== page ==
Much was made of the 2011 Gallup poll which noted that for the first time a majority — well, 50 percent, so no longer a minority! — of respondents supported marijuana legalization. This contrasted nicely (for fans of less government, that is) with the minuscule 12 percent support for legalization in 1969 when the question was first asked by Gallup and even the relatively restrained 36 percent support for legalization in 2006. Things are moving in the right way!
Much was also made of the frustrating 7-point loss of California's Prop. 19 in 2010, which would have legalized recreational use of marijuana. Medical use has been legal since 1996, in spite of various federal crackdowns (especially lately). 2012 will no doubt bring further pushes for legalization, since marijuana legalization has suddenly become a non-fringe political cause supported by serious people, but those might be more likely to succeed in Colorado or other places less divided than the supposedly hippie-tastic soialist paradise. After all, a new Los Angeles Times poll of 1000 voters showed a-less-than-national-average support for legalization of weed in California—46 percent. Notes The Washington Post:
The USC/LA Times poll found California voters overwhelmingly support doctor-recommended use of marijuana for the severely ill, with about 80 percent in favor of medical marijuana for the terminally ill and severely disabled.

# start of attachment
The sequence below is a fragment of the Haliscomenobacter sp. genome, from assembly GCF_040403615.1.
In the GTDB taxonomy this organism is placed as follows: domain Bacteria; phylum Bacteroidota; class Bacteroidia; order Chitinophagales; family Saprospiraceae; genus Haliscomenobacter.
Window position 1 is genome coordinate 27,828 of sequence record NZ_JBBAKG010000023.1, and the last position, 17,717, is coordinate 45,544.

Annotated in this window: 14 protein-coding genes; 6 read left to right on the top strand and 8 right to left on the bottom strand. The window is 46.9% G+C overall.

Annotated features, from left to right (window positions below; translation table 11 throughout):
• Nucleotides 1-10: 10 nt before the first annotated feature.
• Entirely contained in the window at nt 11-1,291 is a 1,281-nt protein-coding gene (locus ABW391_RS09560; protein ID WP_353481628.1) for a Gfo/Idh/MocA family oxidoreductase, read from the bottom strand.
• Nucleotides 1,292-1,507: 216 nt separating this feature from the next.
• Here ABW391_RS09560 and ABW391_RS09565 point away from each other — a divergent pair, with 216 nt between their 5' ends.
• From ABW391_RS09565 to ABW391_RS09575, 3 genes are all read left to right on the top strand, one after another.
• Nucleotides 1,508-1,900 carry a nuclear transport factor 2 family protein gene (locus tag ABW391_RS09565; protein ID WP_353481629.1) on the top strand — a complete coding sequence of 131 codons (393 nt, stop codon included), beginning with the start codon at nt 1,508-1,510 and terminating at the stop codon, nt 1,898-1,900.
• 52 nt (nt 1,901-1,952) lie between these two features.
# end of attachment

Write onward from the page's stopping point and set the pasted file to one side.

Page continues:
The San Francisco Bay Area was the only region in the state where a majority — 55 percent — favors legalization. That compares with 41 percent in Southern California.
Those against marijuana use were more adamant in their position, with 42 percent feeling "strongly" about it compared with 33 percent for proponents.
Twenty-eight percent of Republicans and 50 percent of Democrats polled liked the idea of marijuana legalization. Sixty-eight percent of Independents favor it.
The poll also noted:
less than 38% said they had indulged in pot for pleasure at least once in their lives — and 9% had in the last year. The questioners did not ask whether those who used the drug recreationally acquired it on the street or with a doctor's recommendation from a dispensary. The poll margin of error is 3.5 percentage points.
The poll results showed that 43% of whites said they had smoked marijuana recreationally, while only 24% of Latinos said they had.
The poll also said that more than 80 percent of responders supported medical marijuana for "severe" medical problems. The really downer takeway is that the pro-legalization camp has lost three percentages of support since 2009.
This fact, as well as the fact that more young people than old support legalization is not at all surprising. Nor is the fact that more Democrats and particularly more Independents support the policy. This is true in other polls, especially in Gallup's national one. But it's still surprising that California cannot either legalize gay marriage or marijuana, two theoretically leftish causes that most libertarians can also get behind. Nevertheless, the marijuana shift is happening, just perhaps no faster in Californian than in most other states.
Reason on marijuana.